Most parents have walked the floor with a child screaming in pain from an ear infection; nothing is more distressing. For millions of parents of children who live with chronic pain, that anxiety is never-ending. A long list of childhood diseases and conditions lead to 17% of children in America living with chronic unrelenting pain. Some of those include cerebral palsy, early childhood cancers and their treatment, sickle cell disease, migraines, irritable bowel syndrome, juvenile diabetes, chronic ear infections, cardiac repairs, congenital anomalies, and accidents. The list goes on and on.
Dr. Lonnie Zeltzer has spent her career treating pediatric chronic pain, providing guidance to those who care for them and hope to their families. In 2016, Lonnie and her husband, Dr. Paul Zeltzer, published Pain in Children & Young Adults: The Journey Back to Normal, her third book on this topic.
Dr. Zeltzer is Director of the Pediatric Pain and Palliative Care Program at Mattel Children’s Hospital at UCLA. She was a member of the Institute of Medicine’s committee that published Relieving Pain in America in 2011, and for the past five years has served on the PAINS Advisory Committee. (PAINS, a program of the Center for Practical Bioethics, is a national alliance of organizations committed to transforming the way pain is perceived, judged and treated.)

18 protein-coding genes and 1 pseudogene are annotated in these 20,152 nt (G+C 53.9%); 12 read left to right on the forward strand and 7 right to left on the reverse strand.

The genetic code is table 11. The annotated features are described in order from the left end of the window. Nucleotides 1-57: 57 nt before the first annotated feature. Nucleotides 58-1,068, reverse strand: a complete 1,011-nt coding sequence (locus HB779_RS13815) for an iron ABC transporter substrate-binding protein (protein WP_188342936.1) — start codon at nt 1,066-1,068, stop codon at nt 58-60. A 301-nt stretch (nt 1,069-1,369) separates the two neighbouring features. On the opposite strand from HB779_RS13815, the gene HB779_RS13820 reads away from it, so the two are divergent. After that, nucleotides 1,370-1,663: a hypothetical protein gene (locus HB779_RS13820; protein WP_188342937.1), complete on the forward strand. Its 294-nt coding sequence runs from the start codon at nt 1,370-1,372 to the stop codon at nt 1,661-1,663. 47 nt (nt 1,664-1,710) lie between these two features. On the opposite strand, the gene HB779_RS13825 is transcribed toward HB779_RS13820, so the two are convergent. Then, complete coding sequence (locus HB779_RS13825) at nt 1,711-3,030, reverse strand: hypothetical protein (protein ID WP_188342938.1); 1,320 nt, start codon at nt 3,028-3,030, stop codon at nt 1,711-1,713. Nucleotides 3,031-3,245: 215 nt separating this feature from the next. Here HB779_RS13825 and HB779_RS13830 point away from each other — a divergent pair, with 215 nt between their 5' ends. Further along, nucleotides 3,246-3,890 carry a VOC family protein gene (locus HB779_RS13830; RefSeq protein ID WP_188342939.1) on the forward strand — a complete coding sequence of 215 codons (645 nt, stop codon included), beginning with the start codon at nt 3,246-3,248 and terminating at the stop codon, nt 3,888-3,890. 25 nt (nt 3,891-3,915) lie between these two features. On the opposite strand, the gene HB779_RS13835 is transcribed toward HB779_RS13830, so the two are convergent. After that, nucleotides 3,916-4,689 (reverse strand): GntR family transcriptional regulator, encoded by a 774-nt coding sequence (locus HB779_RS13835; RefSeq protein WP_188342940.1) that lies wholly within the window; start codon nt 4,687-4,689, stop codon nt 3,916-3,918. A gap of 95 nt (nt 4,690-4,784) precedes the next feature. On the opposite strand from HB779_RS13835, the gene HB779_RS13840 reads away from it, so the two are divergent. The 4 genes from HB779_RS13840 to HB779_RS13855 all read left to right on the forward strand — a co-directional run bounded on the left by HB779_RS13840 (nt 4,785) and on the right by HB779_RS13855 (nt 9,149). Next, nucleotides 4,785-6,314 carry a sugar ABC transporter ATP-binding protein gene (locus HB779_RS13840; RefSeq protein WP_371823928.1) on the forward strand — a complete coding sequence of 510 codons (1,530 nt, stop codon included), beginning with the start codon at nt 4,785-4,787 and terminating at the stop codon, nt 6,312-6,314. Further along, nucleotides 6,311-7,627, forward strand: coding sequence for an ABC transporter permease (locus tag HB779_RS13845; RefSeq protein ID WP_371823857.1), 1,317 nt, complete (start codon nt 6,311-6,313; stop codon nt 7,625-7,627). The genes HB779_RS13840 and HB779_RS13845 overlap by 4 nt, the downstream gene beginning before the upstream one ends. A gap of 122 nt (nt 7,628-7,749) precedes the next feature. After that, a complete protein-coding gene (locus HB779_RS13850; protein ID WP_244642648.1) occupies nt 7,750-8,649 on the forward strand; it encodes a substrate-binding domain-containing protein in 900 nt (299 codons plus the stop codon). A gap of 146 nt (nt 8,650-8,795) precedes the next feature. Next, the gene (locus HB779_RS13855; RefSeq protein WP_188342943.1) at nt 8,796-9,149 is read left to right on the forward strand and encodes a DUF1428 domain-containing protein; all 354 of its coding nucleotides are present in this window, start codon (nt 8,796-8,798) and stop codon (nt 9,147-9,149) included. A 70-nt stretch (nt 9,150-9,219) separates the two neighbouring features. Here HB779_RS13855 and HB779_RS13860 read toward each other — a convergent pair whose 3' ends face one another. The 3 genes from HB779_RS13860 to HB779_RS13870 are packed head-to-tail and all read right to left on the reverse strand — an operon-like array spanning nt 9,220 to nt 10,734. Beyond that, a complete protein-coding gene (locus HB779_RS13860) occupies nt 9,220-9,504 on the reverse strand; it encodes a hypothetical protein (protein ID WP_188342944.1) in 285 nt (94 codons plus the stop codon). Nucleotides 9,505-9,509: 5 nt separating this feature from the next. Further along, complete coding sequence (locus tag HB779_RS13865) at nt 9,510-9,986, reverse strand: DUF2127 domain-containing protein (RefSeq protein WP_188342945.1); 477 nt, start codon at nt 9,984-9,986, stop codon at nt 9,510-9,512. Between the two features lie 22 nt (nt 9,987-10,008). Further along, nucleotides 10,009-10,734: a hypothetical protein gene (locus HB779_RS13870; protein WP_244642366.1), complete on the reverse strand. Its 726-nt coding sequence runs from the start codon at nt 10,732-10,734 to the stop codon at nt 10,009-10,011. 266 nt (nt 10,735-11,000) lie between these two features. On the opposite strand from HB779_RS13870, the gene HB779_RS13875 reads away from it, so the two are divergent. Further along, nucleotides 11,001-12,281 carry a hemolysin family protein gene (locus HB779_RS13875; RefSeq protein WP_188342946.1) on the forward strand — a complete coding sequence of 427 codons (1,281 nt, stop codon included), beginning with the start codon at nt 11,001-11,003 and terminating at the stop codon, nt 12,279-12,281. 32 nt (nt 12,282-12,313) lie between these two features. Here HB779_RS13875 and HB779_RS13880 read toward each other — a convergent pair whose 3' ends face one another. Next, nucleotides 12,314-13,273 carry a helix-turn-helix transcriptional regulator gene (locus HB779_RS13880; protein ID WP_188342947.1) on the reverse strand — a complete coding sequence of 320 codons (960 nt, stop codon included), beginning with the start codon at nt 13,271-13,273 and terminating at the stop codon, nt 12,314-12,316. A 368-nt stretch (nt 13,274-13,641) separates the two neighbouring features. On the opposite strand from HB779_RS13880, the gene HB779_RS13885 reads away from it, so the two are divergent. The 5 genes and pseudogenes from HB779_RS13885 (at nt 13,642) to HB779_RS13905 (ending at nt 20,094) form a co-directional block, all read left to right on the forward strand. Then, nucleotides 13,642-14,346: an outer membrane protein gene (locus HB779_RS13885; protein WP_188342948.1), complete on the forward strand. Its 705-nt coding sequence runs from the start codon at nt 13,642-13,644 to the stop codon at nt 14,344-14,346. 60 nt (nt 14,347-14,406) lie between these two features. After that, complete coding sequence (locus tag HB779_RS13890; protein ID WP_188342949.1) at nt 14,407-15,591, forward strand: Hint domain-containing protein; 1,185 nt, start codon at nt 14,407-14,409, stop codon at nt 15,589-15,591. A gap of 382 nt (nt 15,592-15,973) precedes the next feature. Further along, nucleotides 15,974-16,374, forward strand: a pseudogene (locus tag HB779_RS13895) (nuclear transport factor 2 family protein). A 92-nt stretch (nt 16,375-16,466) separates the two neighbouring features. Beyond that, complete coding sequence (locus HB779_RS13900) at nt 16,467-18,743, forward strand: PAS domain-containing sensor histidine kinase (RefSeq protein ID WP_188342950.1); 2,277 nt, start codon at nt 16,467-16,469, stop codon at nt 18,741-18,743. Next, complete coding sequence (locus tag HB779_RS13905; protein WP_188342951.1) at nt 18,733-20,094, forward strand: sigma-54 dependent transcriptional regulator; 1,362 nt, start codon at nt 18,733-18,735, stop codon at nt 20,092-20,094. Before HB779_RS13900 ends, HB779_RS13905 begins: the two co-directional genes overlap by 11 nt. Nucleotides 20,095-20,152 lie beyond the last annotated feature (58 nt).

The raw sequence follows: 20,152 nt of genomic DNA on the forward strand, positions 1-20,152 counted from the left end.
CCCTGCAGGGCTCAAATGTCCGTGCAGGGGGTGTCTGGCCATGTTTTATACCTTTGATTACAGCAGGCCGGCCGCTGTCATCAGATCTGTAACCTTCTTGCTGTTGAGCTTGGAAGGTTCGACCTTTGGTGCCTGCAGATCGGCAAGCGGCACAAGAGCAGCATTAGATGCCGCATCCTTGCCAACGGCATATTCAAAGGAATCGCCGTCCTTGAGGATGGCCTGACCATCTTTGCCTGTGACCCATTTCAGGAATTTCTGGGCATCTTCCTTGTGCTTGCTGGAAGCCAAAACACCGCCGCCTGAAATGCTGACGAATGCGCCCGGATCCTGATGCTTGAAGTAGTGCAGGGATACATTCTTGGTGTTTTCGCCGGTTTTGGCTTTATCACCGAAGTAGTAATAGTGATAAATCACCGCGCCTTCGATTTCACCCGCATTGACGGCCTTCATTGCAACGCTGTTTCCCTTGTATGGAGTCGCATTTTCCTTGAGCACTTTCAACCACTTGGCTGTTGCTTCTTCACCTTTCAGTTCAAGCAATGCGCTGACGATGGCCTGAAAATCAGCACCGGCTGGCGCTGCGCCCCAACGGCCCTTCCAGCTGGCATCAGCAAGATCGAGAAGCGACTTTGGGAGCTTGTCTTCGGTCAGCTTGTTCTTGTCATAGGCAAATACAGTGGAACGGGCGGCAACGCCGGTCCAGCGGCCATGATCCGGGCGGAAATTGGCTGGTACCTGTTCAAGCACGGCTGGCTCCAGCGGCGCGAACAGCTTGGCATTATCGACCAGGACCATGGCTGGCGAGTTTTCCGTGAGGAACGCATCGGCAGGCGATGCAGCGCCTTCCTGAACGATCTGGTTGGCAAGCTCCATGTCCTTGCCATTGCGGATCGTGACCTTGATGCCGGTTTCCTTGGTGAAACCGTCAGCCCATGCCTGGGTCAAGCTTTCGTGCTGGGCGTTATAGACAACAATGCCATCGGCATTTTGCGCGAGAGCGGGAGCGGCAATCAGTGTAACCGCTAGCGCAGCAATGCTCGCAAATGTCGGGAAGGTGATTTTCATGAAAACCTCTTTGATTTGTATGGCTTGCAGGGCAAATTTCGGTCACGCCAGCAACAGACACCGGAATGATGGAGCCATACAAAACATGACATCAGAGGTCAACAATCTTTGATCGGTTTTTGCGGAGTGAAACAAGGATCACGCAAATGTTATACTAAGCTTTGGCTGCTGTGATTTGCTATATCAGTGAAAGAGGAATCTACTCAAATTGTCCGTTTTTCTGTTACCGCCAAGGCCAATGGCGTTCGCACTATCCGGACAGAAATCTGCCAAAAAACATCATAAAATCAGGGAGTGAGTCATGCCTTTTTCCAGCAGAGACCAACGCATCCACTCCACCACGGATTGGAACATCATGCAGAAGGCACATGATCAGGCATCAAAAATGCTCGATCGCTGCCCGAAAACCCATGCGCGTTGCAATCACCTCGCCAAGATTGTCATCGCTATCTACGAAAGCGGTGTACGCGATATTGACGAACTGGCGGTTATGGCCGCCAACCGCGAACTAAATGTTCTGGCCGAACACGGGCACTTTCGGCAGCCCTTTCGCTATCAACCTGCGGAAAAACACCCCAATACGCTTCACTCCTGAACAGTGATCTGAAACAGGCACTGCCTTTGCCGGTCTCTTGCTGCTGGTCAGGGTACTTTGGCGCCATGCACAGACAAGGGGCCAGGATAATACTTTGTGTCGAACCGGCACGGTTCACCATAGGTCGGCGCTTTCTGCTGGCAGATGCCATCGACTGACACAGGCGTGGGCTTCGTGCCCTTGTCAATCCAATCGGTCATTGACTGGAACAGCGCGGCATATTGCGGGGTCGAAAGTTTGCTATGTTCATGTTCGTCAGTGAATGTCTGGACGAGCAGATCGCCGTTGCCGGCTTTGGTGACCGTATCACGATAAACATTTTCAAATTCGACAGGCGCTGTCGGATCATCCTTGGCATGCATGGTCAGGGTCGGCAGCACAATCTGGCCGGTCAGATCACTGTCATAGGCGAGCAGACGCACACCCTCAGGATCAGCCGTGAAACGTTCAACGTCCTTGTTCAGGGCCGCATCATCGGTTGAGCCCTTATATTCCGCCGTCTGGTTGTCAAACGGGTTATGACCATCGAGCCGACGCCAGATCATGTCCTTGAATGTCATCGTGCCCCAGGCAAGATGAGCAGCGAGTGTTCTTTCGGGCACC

As part of PAINS’ efforts to bring attention to the needs of children who struggle to live with chronic pain and September as Pain Awareness Month, on Wednesday evening, September 27, 2017, Dr. Zeltzer will speak about her work at a free public forum from 7:00 – 8:30 PM, at Community Christian Church, 4600 Main in Kansas City, Missouri. Attendance is free, and attendees will receive a copy of Dr. Zeltzer’s book, but a reservation is requested. To register, please email Cindy Leyland at email@example.com or call her at (816) 979-1357.
“Smart, practical and effective! Parents and doctors will celebrate important insights the authors share from their experience…helping thousands of children and families overcome one of the most challenging situations any child ever faces – pain.” Harvey Karp, MD FAAP